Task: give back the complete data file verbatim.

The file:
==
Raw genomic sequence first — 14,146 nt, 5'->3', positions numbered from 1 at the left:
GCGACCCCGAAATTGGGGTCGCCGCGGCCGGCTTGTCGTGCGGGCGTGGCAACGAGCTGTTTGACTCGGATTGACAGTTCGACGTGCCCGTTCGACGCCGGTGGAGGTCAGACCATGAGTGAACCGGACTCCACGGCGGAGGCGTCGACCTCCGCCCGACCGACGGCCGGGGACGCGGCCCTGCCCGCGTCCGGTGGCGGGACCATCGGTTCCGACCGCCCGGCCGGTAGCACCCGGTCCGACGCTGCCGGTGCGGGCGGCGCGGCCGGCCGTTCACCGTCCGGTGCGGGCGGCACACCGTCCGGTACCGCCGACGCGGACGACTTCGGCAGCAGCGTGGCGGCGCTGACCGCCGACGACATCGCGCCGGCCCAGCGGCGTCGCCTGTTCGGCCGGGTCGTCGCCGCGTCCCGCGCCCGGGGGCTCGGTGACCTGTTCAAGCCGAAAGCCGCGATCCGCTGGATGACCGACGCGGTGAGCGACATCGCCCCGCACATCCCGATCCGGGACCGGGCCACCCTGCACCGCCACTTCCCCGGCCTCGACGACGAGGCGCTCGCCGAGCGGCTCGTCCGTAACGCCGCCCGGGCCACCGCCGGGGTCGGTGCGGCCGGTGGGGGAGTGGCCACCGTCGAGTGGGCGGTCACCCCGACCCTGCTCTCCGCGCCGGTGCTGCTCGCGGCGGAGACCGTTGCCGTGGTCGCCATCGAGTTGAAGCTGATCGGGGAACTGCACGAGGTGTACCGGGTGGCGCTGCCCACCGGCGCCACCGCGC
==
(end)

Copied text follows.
Raw genomic sequence first — 14,146 nt, 5'->3', positions numbered from 1 at the left:
GCGACCCCGAAATTGGGGTCGCCGCGGCCGGCTTGTCGTGCGGGCGTGGCAACGAGCTGTTTGACTCGGATTGACAGTTCGACGTGCCCGTTCGACGCCGGTGGAGGTCAGACCATGAGTGAACCGGACTCCACGGCGGAGGCGTCGACCTCCGCCCGACCGACGGCCGGGGACGCGGCCCTGCCCGCGTCCGGTGGCGGGACCATCGGTTCCGACCGCCCGGCCGGTAGCACCCGGTCCGACGCTGCCGGTGCGGGCGGCGCGGCCGGCCGTTCACCGTCCGGTGCGGGCGGCACACCGTCCGGTACCGCCGACGCGGACGACTTCGGCAGCAGCGTGGCGGCGCTGACCGCCGACGACATCGCGCCGGCCCAGCGGCGTCGCCTGTTCGGCCGGGTCGTCGCCGCGTCCCGCGCCCGGGGGCTCGGTGACCTGTTCAAGCCGAAAGCCGCGATCCGCTGGATGACCGACGCGGTGAGCGACATCGCCCCGCACATCCCGATCCGGGACCGGGCCACCCTGCACCGCCACTTCCCCGGCCTCGACGACGAGGCGCTCGCCGAGCGGCTCGTCCGTAACGCCGCCCGGGCCACCGCCGGGGTCGGTGCGGCCGGTGGGGGAGTGGCCACCGTCGAGTGGGCGGTCACCCCGACCCTGCTCTCCGCGCCGGTGCTGCTCGCGGCGGAGACCGTTGCCGTGGTCGCCATCGAGTTGAAGCTGATCGGGGAACTGCACGAGGTGTACCGGGTGGCGCTGCCCACCGGCGCCACCGCGC